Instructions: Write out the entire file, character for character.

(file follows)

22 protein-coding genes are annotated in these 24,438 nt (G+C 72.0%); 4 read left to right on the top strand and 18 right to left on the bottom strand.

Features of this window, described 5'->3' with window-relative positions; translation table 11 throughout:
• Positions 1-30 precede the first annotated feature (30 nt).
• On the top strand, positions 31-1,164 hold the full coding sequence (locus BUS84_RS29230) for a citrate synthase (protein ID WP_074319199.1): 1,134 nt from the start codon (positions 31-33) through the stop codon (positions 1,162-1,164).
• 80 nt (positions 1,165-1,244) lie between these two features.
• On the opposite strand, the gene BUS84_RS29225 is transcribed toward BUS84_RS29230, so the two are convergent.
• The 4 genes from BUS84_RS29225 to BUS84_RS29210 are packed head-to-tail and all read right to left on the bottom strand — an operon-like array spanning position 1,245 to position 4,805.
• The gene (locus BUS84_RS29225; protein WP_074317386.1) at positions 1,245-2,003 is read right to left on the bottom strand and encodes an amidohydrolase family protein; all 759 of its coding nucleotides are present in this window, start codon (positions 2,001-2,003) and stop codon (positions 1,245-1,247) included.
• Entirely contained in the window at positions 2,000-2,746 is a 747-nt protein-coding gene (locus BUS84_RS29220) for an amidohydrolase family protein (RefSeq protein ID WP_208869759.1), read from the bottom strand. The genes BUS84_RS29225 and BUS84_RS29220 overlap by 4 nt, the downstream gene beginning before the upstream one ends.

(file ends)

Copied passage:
22 protein-coding genes are annotated in these 24,438 nt (G+C 72.0%); 4 read left to right on the top strand and 18 right to left on the bottom strand.

Features of this window, described 5'->3' with window-relative positions; translation table 11 throughout:
• Positions 1-30 precede the first annotated feature (30 nt).
• On the top strand, positions 31-1,164 hold the full coding sequence (locus BUS84_RS29230) for a citrate synthase (protein ID WP_074319199.1): 1,134 nt from the start codon (positions 31-33) through the stop codon (positions 1,162-1,164).
• 80 nt (positions 1,165-1,244) lie between these two features.
• On the opposite strand, the gene BUS84_RS29225 is transcribed toward BUS84_RS29230, so the two are convergent.
• The 4 genes from BUS84_RS29225 to BUS84_RS29210 are packed head-to-tail and all read right to left on the bottom strand — an operon-like array spanning position 1,245 to position 4,805.
• The gene (locus BUS84_RS29225; protein WP_074317386.1) at positions 1,245-2,003 is read right to left on the bottom strand and encodes an amidohydrolase family protein; all 759 of its coding nucleotides are present in this window, start codon (positions 2,001-2,003) and stop codon (positions 1,245-1,247) included.
• Entirely contained in the window at positions 2,000-2,746 is a 747-nt protein-coding gene (locus BUS84_RS29220) for an amidohydrolase family protein (RefSeq protein ID WP_208869759.1), read from the bottom strand. The genes BUS84_RS29225 and BUS84_RS29220 overlap by 4 nt, the downstream gene beginning before the upstream one ends.